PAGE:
How to Navigate Our Poorly Labeled Special-Use Lanes


As a California transplant, I am confused over the specific-use lanes on U.S. 95 and Interstate 15. What are they for and how do they work?

I’m with you, and it appears as the Nevada Department of Transportation and the Nevada Highway Patrol have conspired to make the situation worse. I’ll try to sort it out.

The far-left lanes on U.S. 95 between Downtown and the northwest are high occupancy vehicle (HOV) lanes. Unlike California’s entrance-and-exit controlled “carpool lanes,” however, ours are separated from the regular flow of traffic by a continuous, single solid white line that can be crossed at any place by a driver using their indicator. Reserved for vehicles carrying two or more passengers during specified hours (5-10 a.m. and 2-7 p.m.), the not-so-secret secret is that outside those hours, any vehicle can use the lanes. That makes them hard to enforce.

The “express” lanes along Interstate 15 are trickier. Awesome in theory but terrible in practice, they often invite danger because of selfish driver behavior, poor signage and what seems to be little enforcement. Intended to quickly move traffic from the city center to and from the far south end of the Valley, the express lanes are separated from traffic flow by two solid white lines that drivers are not supposed to cross. Initially, the express lanes shuttled vehicles from Sahara Avenue all the way to Russell Road with no exit. Now the solid lines break at Tropicana Avenue and Russell, prompting exit swerves across five merging lanes. Worse, without much enforcement and no scary fee-warning signs, many drivers exit when and wherever they want, solid lines be damned.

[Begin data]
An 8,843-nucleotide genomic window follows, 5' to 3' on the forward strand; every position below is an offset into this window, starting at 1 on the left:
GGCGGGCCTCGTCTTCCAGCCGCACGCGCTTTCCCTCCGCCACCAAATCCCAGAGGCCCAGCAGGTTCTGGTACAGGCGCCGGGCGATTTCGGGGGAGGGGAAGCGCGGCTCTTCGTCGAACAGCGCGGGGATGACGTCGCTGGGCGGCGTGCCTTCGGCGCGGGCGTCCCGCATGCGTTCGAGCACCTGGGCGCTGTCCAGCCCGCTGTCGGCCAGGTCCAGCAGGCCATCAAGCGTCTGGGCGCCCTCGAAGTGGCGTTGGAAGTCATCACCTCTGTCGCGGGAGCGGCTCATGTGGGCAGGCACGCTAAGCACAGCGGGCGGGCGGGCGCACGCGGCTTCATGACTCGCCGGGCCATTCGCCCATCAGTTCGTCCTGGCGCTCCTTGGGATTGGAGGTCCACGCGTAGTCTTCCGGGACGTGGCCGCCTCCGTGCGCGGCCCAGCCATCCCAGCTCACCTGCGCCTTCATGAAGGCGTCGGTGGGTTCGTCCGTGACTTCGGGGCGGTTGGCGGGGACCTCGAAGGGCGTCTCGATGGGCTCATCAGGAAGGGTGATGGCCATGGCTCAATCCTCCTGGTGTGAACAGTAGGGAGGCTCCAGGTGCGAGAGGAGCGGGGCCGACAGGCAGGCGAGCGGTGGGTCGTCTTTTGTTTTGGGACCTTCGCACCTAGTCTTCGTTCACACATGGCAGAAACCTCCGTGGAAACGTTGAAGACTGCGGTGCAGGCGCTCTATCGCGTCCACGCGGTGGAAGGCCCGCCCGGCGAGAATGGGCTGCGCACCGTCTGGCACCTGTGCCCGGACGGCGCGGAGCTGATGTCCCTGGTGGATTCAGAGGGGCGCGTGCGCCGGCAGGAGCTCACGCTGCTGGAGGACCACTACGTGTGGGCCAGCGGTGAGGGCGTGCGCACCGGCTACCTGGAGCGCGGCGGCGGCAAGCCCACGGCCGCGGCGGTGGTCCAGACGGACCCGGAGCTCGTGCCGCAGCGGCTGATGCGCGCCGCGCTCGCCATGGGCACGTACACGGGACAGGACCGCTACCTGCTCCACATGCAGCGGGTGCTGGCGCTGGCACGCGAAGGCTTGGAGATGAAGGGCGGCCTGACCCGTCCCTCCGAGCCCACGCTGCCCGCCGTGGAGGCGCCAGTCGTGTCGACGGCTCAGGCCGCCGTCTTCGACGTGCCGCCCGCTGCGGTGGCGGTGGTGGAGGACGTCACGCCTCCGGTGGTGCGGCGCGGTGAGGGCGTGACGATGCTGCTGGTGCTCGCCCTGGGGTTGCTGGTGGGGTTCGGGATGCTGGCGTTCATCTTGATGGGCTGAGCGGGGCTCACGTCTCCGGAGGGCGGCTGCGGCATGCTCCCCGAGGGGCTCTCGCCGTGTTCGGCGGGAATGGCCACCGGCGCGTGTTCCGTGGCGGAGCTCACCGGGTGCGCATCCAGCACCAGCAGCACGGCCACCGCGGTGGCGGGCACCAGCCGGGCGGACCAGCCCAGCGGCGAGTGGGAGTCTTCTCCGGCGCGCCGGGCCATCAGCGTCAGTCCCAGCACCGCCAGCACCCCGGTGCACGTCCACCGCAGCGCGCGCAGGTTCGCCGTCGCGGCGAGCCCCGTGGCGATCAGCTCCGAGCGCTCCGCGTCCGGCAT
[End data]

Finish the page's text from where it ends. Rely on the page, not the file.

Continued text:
My favorite movie by Oscar winner Matthew McConaughey is still Dazed and Confused. Did Las Vegas have any party spots like the one in the film?

Oh, boy, did we! But instead of the woods, ours were, naturally, in the desert. Two places stand out in particular: those living east of the Strip partied at “the Caves” near the base of Frenchman Mountain. Or so I hear. Those of us west of the Strip popped our ice-and-beer filled trunks at the infamous “Top of Sahara”—a dirt road that led into the pitch-black desert just west of Rainbow Boulevard. Much like the scene in the movie, there was beer, a few fights, and lots of making out (although, inexplicably, we called it “scamming”). In this instance, kids, you are probably better off trying this at home.